Peter Wohlleben is a German forester and author of The Hidden Life of Trees, a bestselling book exploring the parts of forests that most humans either overlook or don’t know about.
Unfortunately, Wohlleben says, trees find life difficult in cities. The air is dry and warm, an unhealthy combination for trees, and salt and urine negatively affect their roots. City soil is hard and compact, which stops trees from connecting with one another via roots.
“We should admire every tree that manages to persevere in a city despite these challenges!” he says.
Many people would argue that Victorians understand and admire their city’s nature more than citizens of nearly any other city in Canada. We take a great deal of pride in (and use a lot of advertising dollars for) our title of Garden City, and we’re more than happy to share hundreds of photos of cherry blossoms in February to taunt other snow-stricken Canadians.
Yet while we’re happy to talk about the trees in our neighbourhoods or on our front lawns, most people don’t realize just how crucial those trees are to the city’s ability to thrive.
As the Tree Preservation Bylaw is updated and work on the UFMP begins, Victorians will no doubt be hearing more and more about the city’s trees and the roles they play in the city. And with two-thirds of our urban canopy situated on private land, the fate of Victoria’s urban forest really is in the hands of citizens.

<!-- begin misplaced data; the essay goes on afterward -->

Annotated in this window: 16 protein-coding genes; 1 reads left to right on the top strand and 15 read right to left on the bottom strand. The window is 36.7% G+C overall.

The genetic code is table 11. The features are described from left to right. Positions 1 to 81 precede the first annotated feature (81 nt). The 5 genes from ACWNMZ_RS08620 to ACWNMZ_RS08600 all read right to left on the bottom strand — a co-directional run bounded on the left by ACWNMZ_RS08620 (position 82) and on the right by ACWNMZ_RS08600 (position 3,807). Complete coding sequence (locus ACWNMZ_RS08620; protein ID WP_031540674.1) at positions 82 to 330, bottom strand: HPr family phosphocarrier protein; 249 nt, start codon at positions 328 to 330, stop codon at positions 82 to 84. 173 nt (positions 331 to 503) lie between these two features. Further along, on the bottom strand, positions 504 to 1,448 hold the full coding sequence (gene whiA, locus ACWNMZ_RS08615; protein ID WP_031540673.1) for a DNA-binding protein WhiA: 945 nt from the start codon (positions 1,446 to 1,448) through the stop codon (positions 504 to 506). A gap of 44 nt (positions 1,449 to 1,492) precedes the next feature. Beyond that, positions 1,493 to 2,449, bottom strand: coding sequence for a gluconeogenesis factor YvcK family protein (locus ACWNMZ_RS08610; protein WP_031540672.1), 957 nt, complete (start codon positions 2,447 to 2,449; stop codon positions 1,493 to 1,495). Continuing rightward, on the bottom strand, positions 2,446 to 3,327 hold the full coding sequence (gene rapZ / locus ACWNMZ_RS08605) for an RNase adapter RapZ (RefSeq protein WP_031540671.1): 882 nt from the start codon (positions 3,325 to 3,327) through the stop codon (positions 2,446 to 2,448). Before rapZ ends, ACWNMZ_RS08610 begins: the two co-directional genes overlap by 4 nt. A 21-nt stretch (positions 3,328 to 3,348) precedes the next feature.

“The overall long-term success of the urban forest depends on having interested, passionate and well-informed residents,” says Soulliere.
Wohlleben describes trees as “the contact point between us and the natural world.” With society’s connection to nature growing increasingly fragile and threatened, perhaps we could all take notice of our trees a little more.
Let’s mourn the loss of the Humboldt Tree, yes, but let’s also celebrate and take care of the shady fir that drops its needles onto the sidewalk, or the Garry Oak that towers above its forest neighbours, or the Arbutus tree that twists its way around the park bench. Let’s find our favourite trees and be thankful for them.
In today’s world, it’s important to hug our trees a little tighter than we have before.
With thanks to Jess Duncan for research assistance, and Lars Hansen, Stephen Franke and Anna Franziska for translation expertise.
This article is from the May/June 2019 issue of YAM.